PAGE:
Dominion of New England

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Dominion of New England in America
Colony of the Kingdom of England
1686 (1686)–1689 (1689)
Flag of New England under Sir Edmund Andros.svg Seal of the Dominion of New England.jpg
Flag Seal
Motto
"Nunquam libertas gratior extat"
"Never does liberty appear in a more gracious form"
Location of Dominion of New England Dominion-of-new-england no-border.png
Location of Dominion of New England
Map of the Dominion, as of 1688
Capital Boston, Massachusetts
42°21′N71°3′W / 42.350°N 71.050°W / 42.350; -71.050 Coordinates: 42°21′N71°3′W / 42.350°N 71.050°W / 42.350; -71.050
Government Constitutional monarchy
Governor
  1686 (1686) Joseph Dudley
  1686 (1686)–1689 (1689) Edmund Andros
Lieutenant Governor
  1688 (1688)–1689 (1689) Francis Nicholson
Legislature Council of New England
Historical era Colonial history of the United States
  Established1686 (1686)
   Boston revolt April 18, 1689 (1689-04-18)
   New York revolt May 31, 1689 (1689-05-31)
  Disestablished1689 (1689)
Today part ofFlag of the United States.svg  United States

The Dominion of New England in America (1686–89) was an administrative union of English colonies covering New England and the Mid-Atlantic Colonies (except for the Colony of Pennsylvania). Its political structure represented centralized control similar to the model used by the Spanish monarchy through the Viceroyalty of New Spain. The dominion was unacceptable to most colonists because they deeply resented being stripped of their rights and having their colonial charters revoked. Governor Sir Edmund Andros tried to make legal and structural changes, but most of these were undone and the Dominion was overthrown as soon as word was received that King James II had left the throne in England. One notable change was the introduction of the Church of England into Massachusetts, whose Puritan leaders had previously refused to allow it any sort of foothold.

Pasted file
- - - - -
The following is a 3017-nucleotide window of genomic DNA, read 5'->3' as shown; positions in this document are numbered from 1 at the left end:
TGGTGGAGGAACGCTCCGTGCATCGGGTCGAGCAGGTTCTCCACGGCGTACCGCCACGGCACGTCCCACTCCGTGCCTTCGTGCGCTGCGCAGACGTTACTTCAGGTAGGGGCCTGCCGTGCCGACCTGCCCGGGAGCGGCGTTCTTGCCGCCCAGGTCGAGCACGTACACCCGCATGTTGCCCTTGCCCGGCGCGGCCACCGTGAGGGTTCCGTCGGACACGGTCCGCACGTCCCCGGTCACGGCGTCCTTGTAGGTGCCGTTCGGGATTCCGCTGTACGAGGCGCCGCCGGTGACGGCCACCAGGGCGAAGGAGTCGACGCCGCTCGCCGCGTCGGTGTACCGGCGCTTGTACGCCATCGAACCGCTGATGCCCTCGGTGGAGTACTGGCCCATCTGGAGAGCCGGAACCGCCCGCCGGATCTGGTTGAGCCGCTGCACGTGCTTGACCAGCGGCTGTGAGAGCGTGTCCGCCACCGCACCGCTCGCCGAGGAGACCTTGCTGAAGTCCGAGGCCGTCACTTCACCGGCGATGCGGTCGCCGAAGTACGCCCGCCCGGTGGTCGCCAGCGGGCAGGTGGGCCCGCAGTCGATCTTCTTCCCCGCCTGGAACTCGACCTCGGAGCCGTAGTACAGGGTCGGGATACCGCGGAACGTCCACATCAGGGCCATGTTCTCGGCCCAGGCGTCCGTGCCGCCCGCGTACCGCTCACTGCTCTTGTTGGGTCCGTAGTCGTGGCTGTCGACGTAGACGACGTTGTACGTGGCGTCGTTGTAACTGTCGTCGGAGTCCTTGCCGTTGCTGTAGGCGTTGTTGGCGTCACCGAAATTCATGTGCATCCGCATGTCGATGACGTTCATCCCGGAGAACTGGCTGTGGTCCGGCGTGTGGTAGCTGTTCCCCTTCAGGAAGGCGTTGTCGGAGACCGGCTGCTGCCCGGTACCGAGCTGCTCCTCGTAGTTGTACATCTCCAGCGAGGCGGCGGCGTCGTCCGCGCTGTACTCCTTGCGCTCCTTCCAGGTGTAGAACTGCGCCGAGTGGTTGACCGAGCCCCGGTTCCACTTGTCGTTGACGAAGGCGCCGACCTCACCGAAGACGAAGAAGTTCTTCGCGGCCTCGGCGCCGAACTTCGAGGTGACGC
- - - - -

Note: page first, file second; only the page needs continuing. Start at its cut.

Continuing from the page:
New England Region of the United States

New England is a geographical region composed of six states of the northeastern United States: Maine, Vermont, New Hampshire, Massachusetts, Rhode Island, and Connecticut. It is bordered by the state of New York to the west and by the Canadian provinces of New Brunswick and Quebec to the northeast and north, respectively. The Atlantic Ocean is to the east and southeast, and Long Island Sound is to the south. Boston is New England's largest city as well as the capital of Massachusetts. The largest metropolitan area is Greater Boston with nearly a third of the entire region's population, which also includes Worcester, Massachusetts, Manchester, New Hampshire, and Providence, Rhode Island.

New Spain viceroyalty of the Spanish Empire (1535-1821)

The Viceroyalty of New Spain was an integral territorial entity of the Spanish Empire, established by Habsburg Spain during the Spanish colonization of the Americas. It covered a huge area that included territories in North America, South America, Asia and Oceania. It originated in 1521 after the fall of Mexico-Tenochtitlan, the main event of the Spanish conquest, which did not properly end until much later, as its territory continued to grow to the north. It was officially created on 8 March 1535 as a viceroyalty, the first of four viceroyalties Spain created in the Americas. Its first viceroy was Antonio de Mendoza y Pacheco, and the capital of the viceroyalty was Mexico City, established on the ancient Mexico-Tenochtitlan.

Edmund Andros British governor of several North American colonies